The PTS has adopted a LRIC approach to its costing.85 In particular, it adopted a hybrid "top down" and "bottom up" (TD/BU) LRIC model for determining (wholesale) access and interconnection service prices. The model:
- is based on the long run incremental costs for an efficient operator who makes use of modern technology, and
- includes, where appropriate, a mark-up for common costs for an efficient operator under competitive conditions.86
The hybrid model is used, together with a pricing methodology approved by PTS, when PTS assesses whether the prices that TeliaSonera applies for interconnection and LLU services (among others) satisfy the EC directive requirement regarding cost orientation. In the Swedish system prices are defined during the supervision procedure phase. Following a PTS decision on remedies, a LRIC cost model and price method is posted, and is then applied during the supervision procedure phase, when PTS issues orders or injunctions defining the price.
During the years 2002-2003, PTS with input from operators produced the first version of the hybrid TD/BU LRIC model for calculating the costs of interconnection in the fixed network and LLU. It was completed and approved in December 2003. PTS has updated the hybrid model on a regular basis, with the current version (v7.1) released in December 2009.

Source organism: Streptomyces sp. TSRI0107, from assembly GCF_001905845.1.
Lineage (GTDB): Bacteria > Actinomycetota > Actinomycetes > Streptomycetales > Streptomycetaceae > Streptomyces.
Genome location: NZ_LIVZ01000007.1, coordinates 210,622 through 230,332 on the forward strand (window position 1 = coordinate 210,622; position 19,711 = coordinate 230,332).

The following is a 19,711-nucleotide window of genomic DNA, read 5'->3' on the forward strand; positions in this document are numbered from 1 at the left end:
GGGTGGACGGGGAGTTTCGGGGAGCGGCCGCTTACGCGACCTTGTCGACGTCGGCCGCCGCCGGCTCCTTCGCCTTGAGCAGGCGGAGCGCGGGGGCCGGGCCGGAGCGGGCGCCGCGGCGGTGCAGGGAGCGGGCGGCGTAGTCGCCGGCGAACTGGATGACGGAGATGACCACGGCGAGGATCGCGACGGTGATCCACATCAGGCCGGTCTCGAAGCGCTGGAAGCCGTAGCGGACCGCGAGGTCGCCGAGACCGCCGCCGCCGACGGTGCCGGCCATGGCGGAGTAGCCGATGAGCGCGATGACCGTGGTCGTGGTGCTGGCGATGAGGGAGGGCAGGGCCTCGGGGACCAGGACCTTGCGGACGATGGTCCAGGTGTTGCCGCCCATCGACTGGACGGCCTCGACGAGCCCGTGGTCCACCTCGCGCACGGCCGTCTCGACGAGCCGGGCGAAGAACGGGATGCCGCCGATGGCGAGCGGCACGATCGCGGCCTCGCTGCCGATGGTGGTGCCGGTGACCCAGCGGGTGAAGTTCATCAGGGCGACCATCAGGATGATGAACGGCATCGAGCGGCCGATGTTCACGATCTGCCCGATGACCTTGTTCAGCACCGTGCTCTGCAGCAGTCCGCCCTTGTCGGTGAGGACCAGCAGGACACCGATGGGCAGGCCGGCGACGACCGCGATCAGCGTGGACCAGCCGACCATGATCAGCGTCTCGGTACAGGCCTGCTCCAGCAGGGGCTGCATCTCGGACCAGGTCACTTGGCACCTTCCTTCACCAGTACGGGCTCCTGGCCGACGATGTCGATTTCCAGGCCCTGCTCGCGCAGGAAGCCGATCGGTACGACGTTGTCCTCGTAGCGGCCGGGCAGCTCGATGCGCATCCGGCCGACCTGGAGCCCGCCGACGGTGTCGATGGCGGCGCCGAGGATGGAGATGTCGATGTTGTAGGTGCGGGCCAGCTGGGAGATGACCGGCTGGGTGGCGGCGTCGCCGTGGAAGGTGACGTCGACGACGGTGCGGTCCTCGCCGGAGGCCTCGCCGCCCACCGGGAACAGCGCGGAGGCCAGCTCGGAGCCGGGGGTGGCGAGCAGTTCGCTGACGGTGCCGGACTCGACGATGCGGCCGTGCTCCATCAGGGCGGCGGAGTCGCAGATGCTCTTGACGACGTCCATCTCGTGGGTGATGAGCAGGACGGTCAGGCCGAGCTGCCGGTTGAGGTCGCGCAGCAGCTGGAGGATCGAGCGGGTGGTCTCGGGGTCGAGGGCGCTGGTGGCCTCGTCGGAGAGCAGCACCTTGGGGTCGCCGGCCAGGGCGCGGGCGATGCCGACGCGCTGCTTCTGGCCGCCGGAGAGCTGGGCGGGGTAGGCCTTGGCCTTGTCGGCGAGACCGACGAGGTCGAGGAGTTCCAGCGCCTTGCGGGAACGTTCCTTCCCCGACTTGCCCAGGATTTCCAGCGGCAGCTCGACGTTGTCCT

According to the PTS Regulations on the LRIC method for the calculation of cost-oriented pricing, PTS shall, at least every three years, review the need to revise the respective hybrid model. PTS shall then take into account, among other things, economic life, required return and the application of new technology.
In April 2011, the PTS made notice of a LRIC cost model affecting fixed call origination and termination, as well as fixed access services (both unbundling and wholesale broadband access) with a new methodology to be applied for the calculation of price control remedies on an operator with SMP in a given market.
TeliaSonera (with final PTS approval) is tasked with preparing the underpinnings of the top-down model. PTS (with participation from interested parties) undertakes the development of the bottom-up model.
In general, the purpose of the top-down model is to calculate the LRIC on the basis of the existing network and cost structure of the SMP operator, eliminating inefficiencies and replacing outdated equipment with new, more cost-effective technology.